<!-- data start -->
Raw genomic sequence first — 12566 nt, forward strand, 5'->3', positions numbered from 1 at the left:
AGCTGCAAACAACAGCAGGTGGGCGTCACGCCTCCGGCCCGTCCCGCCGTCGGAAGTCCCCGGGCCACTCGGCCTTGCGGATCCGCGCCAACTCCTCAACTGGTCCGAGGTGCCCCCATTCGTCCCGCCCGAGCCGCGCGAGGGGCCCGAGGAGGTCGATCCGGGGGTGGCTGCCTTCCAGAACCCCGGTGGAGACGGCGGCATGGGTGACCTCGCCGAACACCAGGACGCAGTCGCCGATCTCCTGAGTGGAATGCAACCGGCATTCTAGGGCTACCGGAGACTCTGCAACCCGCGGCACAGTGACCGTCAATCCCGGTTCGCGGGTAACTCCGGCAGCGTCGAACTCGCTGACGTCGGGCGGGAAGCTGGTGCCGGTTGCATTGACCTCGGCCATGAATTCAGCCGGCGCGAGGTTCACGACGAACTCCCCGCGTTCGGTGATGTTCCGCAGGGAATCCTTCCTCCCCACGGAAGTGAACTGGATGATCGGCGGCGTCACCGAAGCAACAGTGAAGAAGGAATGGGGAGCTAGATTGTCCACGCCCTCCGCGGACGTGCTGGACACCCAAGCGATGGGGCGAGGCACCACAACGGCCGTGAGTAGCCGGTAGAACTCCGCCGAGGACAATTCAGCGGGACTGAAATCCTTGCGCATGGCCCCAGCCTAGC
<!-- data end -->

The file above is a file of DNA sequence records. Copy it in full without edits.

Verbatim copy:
Raw genomic sequence first — 12566 nt, forward strand, 5'->3', positions numbered from 1 at the left:
AGCTGCAAACAACAGCAGGTGGGCGTCACGCCTCCGGCCCGTCCCGCCGTCGGAAGTCCCCGGGCCACTCGGCCTTGCGGATCCGCGCCAACTCCTCAACTGGTCCGAGGTGCCCCCATTCGTCCCGCCCGAGCCGCGCGAGGGGCCCGAGGAGGTCGATCCGGGGGTGGCTGCCTTCCAGAACCCCGGTGGAGACGGCGGCATGGGTGACCTCGCCGAACACCAGGACGCAGTCGCCGATCTCCTGAGTGGAATGCAACCGGCATTCTAGGGCTACCGGAGACTCTGCAACCCGCGGCACAGTGACCGTCAATCCCGGTTCGCGGGTAACTCCGGCAGCGTCGAACTCGCTGACGTCGGGCGGGAAGCTGGTGCCGGTTGCATTGACCTCGGCCATGAATTCAGCCGGCGCGAGGTTCACGACGAACTCCCCGCGTTCGGTGATGTTCCGCAGGGAATCCTTCCTCCCCACGGAAGTGAACTGGATGATCGGCGGCGTCACCGAAGCAACAGTGAAGAAGGAATGGGGAGCTAGATTGTCCACGCCCTCCGCGGACGTGCTGGACACCCAAGCGATGGGGCGAGGCACCACAACGGCCGTGAGTAGCCGGTAGAACTCCGCCGAGGACAATTCAGCGGGACTGAAATCCTTGCGCATGGCCCCAGCCTAGC